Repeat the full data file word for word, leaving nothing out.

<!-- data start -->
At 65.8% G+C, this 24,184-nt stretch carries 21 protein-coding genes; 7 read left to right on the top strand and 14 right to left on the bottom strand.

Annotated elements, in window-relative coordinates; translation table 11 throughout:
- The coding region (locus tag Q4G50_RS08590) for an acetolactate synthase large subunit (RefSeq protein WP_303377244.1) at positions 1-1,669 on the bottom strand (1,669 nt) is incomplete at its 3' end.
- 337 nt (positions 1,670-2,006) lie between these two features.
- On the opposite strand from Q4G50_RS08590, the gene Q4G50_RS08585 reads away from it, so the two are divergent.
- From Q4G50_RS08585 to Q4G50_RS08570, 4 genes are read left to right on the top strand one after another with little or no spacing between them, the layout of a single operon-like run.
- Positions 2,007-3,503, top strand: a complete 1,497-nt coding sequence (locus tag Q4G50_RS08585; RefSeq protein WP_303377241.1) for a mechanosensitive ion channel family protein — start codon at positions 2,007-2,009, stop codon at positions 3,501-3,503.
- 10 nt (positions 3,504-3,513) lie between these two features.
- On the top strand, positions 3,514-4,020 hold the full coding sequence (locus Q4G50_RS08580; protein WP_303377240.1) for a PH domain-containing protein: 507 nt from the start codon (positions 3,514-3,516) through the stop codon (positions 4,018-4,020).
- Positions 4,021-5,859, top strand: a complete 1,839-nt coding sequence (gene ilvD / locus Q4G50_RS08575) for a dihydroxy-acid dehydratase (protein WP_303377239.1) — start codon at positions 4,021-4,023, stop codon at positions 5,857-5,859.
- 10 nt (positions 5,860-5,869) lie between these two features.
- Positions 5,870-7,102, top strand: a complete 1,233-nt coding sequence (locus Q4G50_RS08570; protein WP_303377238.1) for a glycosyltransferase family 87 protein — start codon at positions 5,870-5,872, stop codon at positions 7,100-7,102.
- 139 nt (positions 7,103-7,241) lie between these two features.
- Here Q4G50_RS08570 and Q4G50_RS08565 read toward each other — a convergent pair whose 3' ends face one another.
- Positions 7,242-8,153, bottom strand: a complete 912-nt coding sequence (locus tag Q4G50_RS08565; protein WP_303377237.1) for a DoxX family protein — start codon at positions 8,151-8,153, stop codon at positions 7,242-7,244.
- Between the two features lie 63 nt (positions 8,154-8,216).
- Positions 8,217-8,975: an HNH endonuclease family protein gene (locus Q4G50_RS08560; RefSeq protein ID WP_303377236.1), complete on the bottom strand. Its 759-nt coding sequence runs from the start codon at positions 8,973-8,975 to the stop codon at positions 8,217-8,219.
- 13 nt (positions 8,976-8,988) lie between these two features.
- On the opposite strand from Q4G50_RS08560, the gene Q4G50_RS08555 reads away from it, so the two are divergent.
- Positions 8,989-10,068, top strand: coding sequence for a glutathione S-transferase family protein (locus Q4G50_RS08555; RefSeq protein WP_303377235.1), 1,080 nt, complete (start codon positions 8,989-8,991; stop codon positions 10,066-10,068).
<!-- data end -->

At 65.8% G+C, this 24,184-nt stretch carries 21 protein-coding genes; 7 read left to right on the top strand and 14 right to left on the bottom strand.

Annotated elements, in window-relative coordinates; translation table 11 throughout:
- The coding region (locus tag Q4G50_RS08590) for an acetolactate synthase large subunit (RefSeq protein WP_303377244.1) at positions 1-1,669 on the bottom strand (1,669 nt) is incomplete at its 3' end.
- 337 nt (positions 1,670-2,006) lie between these two features.
- On the opposite strand from Q4G50_RS08590, the gene Q4G50_RS08585 reads away from it, so the two are divergent.
- From Q4G50_RS08585 to Q4G50_RS08570, 4 genes are read left to right on the top strand one after another with little or no spacing between them, the layout of a single operon-like run.
- Positions 2,007-3,503, top strand: a complete 1,497-nt coding sequence (locus tag Q4G50_RS08585; RefSeq protein WP_303377241.1) for a mechanosensitive ion channel family protein — start codon at positions 2,007-2,009, stop codon at positions 3,501-3,503.
- 10 nt (positions 3,504-3,513) lie between these two features.
- On the top strand, positions 3,514-4,020 hold the full coding sequence (locus Q4G50_RS08580; protein WP_303377240.1) for a PH domain-containing protein: 507 nt from the start codon (positions 3,514-3,516) through the stop codon (positions 4,018-4,020).
- Positions 4,021-5,859, top strand: a complete 1,839-nt coding sequence (gene ilvD / locus Q4G50_RS08575) for a dihydroxy-acid dehydratase (protein WP_303377239.1) — start codon at positions 4,021-4,023, stop codon at positions 5,857-5,859.
- 10 nt (positions 5,860-5,869) lie between these two features.
- Positions 5,870-7,102, top strand: a complete 1,233-nt coding sequence (locus Q4G50_RS08570; protein WP_303377238.1) for a glycosyltransferase family 87 protein — start codon at positions 5,870-5,872, stop codon at positions 7,100-7,102.
- 139 nt (positions 7,103-7,241) lie between these two features.
- Here Q4G50_RS08570 and Q4G50_RS08565 read toward each other — a convergent pair whose 3' ends face one another.
- Positions 7,242-8,153, bottom strand: a complete 912-nt coding sequence (locus tag Q4G50_RS08565; protein WP_303377237.1) for a DoxX family protein — start codon at positions 8,151-8,153, stop codon at positions 7,242-7,244.
- Between the two features lie 63 nt (positions 8,154-8,216).
- Positions 8,217-8,975: an HNH endonuclease family protein gene (locus Q4G50_RS08560; RefSeq protein ID WP_303377236.1), complete on the bottom strand. Its 759-nt coding sequence runs from the start codon at positions 8,973-8,975 to the stop codon at positions 8,217-8,219.
- 13 nt (positions 8,976-8,988) lie between these two features.
- On the opposite strand from Q4G50_RS08560, the gene Q4G50_RS08555 reads away from it, so the two are divergent.
- Positions 8,989-10,068, top strand: coding sequence for a glutathione S-transferase family protein (locus Q4G50_RS08555; RefSeq protein WP_303377235.1), 1,080 nt, complete (start codon positions 8,989-8,991; stop codon positions 10,066-10,068).